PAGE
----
Are the Schools Certified or Accredited ? Very few Orland CA trucking schools are accredited because of the rigorous process and cost to the schools. However, certification is more prevalent and is provided by the Professional Truck Driver Institute (PTDI). A school is not required to become certified, but there are a number of advantages. Prospective students know that the training will be of the highest caliber, and that they will be given plenty of driving time. As an example, PTDI requires 44 hours of real driving time, not simulations or ride-alongs. So if a school’s course is certified (the course, not the school is certified), students know that the training and curriculum will measure up to the very high standards set by PTDI.
How Long in Business? One indicator to help assess the quality of a trucking school is how long it has been in business. A negatively ranked or a fly by night school typically will not be in business very long, so longevity is a plus. Having said that, even the top Orland CA schools had to start from their first day of training, so use it as one of several qualifications. You can also learn what the school’s history is relating to successful licensing and employment of its graduating students. If a school won’t provide those numbers, search elsewhere. The schools should also have associations with local and national trucking firms. Having a large number of contacts not only points to a superior reputation within the trade, but also bolsters their job assistance program for graduates. It also wouldn’t be a bad idea to contact the California licensing authority to make sure that the CDL trucking schools you are considering are in good standing.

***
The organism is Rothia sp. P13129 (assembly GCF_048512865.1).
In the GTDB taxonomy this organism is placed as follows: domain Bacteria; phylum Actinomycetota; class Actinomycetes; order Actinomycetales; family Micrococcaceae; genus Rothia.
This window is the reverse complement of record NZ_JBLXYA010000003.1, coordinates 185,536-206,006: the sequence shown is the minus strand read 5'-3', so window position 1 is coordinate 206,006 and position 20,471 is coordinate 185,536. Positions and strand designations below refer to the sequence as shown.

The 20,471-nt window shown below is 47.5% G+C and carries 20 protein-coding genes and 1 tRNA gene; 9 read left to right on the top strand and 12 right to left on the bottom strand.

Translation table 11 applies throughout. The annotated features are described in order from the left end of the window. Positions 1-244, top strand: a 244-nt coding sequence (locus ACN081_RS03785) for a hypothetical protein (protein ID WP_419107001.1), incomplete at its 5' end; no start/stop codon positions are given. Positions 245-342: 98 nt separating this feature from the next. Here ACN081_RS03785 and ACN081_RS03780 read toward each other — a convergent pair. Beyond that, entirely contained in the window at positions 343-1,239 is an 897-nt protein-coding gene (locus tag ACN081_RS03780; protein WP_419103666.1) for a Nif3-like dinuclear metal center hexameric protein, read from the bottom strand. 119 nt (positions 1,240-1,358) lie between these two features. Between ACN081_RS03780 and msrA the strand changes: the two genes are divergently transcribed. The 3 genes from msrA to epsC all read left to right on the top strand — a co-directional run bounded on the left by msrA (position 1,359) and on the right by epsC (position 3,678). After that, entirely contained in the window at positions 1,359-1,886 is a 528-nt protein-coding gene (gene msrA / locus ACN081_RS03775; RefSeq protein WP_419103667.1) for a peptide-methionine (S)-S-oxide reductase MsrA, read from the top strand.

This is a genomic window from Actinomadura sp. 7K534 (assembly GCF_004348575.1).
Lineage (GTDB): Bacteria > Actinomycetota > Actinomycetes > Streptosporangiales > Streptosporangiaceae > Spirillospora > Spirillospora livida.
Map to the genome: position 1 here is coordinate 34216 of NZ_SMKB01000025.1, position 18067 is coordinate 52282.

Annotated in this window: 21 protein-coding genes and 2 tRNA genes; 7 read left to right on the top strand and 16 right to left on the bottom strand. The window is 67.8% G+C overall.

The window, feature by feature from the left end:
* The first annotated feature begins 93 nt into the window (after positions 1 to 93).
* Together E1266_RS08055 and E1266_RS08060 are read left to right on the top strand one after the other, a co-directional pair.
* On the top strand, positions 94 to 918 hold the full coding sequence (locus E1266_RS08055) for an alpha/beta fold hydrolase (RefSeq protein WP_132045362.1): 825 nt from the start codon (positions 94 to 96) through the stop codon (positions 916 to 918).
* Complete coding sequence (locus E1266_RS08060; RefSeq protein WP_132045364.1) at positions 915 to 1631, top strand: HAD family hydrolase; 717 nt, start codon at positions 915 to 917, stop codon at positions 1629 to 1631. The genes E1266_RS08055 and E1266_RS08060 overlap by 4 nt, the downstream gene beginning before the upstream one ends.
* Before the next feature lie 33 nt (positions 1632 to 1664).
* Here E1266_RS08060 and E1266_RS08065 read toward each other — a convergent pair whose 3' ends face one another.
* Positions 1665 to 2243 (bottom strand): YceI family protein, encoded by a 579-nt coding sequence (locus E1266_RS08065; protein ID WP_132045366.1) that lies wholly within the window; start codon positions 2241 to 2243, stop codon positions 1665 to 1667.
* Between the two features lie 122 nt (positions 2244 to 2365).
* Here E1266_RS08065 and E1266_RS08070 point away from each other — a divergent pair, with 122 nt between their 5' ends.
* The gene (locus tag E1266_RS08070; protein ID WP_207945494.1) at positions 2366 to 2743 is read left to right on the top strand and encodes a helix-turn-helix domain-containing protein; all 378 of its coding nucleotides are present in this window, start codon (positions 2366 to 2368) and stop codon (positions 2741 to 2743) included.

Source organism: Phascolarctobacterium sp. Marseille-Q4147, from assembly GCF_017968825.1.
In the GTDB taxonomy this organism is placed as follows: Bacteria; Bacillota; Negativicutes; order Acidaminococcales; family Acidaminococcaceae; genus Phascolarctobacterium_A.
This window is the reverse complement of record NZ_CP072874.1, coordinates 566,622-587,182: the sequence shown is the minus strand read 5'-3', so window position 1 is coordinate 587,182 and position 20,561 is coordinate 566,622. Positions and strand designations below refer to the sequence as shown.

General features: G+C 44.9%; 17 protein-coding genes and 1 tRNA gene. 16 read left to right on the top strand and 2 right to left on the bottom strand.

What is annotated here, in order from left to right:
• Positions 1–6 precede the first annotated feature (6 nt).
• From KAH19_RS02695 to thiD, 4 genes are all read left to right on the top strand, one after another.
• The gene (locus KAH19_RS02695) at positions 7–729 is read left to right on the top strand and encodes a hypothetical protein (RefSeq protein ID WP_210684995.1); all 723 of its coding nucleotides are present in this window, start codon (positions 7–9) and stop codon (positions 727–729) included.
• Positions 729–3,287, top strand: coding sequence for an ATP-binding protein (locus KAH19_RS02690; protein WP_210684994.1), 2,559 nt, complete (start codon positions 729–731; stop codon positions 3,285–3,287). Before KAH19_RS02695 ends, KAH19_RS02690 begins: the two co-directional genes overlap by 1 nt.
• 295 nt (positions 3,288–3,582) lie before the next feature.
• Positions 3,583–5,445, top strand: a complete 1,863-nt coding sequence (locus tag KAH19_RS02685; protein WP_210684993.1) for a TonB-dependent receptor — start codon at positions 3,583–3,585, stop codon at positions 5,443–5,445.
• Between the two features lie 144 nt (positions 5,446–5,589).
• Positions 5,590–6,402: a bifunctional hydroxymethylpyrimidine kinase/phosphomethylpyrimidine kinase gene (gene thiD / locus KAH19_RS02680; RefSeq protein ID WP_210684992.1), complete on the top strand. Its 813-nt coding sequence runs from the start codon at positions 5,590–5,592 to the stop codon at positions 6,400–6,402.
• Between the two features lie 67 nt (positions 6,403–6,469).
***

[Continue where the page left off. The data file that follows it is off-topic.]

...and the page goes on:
How Effective is the Training? At a minimum, the schools must be licensed in California and employ instructors that are trained and experienced. We will cover more about the teachers in the following section. Also, the student to instructor proportion should not be greater than 4 to 1. If it’s any higher, then students will not be obtaining the personal instruction they will need. This is especially true concerning the one-on-one instruction for behind the wheel training. And look out for any school that professes it can train you to be a truck driver in a relatively short time period. Learning to be an operator and to drive a tractor trailer professionally requires time. The majority of Orland CA schools provide training courses that range from three weeks to as long as two months, depending on the class of license or type of vehicle.
How Experienced are the Teachers? As already stated, it’s essential that the teachers are trained to teach driving techniques and experienced as both instructors and drivers. Although several states have minimum driving time prerequisites to be certified as an instructor, the more professional driving experience an instructor has the better. It’s also important that the instructors keep current with industry advancements or any new regulations or changes in existing laws. Evaluating instructors may be a bit more subjective than other standards, and perhaps the best approach is to visit the Orland CA school and talk to the instructors in person. You can also speak with some of the students completing the training and ask if they are satisfied with the level of instruction and the teacher’s ability to train them.